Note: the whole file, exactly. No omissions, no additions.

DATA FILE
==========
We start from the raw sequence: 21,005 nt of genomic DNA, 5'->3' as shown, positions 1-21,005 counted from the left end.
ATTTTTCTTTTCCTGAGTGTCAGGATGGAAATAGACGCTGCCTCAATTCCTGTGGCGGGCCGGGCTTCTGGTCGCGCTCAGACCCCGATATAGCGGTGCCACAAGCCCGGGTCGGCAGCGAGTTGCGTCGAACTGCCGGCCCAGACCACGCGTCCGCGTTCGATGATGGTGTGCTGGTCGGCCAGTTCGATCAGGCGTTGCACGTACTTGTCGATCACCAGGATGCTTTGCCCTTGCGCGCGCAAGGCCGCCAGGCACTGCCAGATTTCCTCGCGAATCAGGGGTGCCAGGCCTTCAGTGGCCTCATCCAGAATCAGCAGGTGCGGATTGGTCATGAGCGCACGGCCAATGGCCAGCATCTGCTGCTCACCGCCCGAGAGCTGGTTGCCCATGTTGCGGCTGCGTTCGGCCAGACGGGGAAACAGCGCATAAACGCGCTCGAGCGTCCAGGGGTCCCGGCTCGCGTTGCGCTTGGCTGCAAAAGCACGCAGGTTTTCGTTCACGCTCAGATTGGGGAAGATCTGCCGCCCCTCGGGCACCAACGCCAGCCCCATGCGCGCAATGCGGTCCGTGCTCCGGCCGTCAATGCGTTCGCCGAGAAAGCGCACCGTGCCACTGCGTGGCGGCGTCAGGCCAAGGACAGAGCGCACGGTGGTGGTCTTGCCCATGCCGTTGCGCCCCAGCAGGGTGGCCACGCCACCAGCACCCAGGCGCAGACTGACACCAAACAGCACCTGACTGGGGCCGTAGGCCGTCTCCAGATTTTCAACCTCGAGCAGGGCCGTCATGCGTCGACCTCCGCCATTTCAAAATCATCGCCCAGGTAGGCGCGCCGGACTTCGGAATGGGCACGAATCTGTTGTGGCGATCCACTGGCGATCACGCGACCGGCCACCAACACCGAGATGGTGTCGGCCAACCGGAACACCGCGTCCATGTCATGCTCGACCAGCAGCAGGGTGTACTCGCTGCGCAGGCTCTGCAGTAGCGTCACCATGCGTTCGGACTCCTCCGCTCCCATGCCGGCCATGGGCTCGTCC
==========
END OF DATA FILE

We start from the raw sequence: 21,005 nt of genomic DNA, 5'->3' as shown, positions 1-21,005 counted from the left end.
ATTTTTCTTTTCCTGAGTGTCAGGATGGAAATAGACGCTGCCTCAATTCCTGTGGCGGGCCGGGCTTCTGGTCGCGCTCAGACCCCGATATAGCGGTGCCACAAGCCCGGGTCGGCAGCGAGTTGCGTCGAACTGCCGGCCCAGACCACGCGTCCGCGTTCGATGATGGTGTGCTGGTCGGCCAGTTCGATCAGGCGTTGCACGTACTTGTCGATCACCAGGATGCTTTGCCCTTGCGCGCGCAAGGCCGCCAGGCACTGCCAGATTTCCTCGCGAATCAGGGGTGCCAGGCCTTCAGTGGCCTCATCCAGAATCAGCAGGTGCGGATTGGTCATGAGCGCACGGCCAATGGCCAGCATCTGCTGCTCACCGCCCGAGAGCTGGTTGCCCATGTTGCGGCTGCGTTCGGCCAGACGGGGAAACAGCGCATAAACGCGCTCGAGCGTCCAGGGGTCCCGGCTCGCGTTGCGCTTGGCTGCAAAAGCACGCAGGTTTTCGTTCACGCTCAGATTGGGGAAGATCTGCCGCCCCTCGGGCACCAACGCCAGCCCCATGCGCGCAATGCGGTCCGTGCTCCGGCCGTCAATGCGTTCGCCGAGAAAGCGCACCGTGCCACTGCGTGGCGGCGTCAGGCCAAGGACAGAGCGCACGGTGGTGGTCTTGCCCATGCCGTTGCGCCCCAGCAGGGTGGCCACGCCACCAGCACCCAGGCGCAGACTGACACCAAACAGCACCTGACTGGGGCCGTAGGCCGTCTCCAGATTTTCAACCTCGAGCAGGGCCGTCATGCGTCGACCTCCGCCATTTCAAAATCATCGCCCAGGTAGGCGCGCCGGACTTCGGAATGGGCACGAATCTGTTGTGGCGATCCACTGGCGATCACGCGACCGGCCACCAACACCGAGATGGTGTCGGCCAACCGGAACACCGCGTCCATGTCATGCTCGACCAGCAGCAGGGTGTACTCGCTGCGCAGGCTCTGCAGTAGCGTCACCATGCGTTCGGACTCCTCCGCTCCCATGCCGGCCATGGGCTCGTCC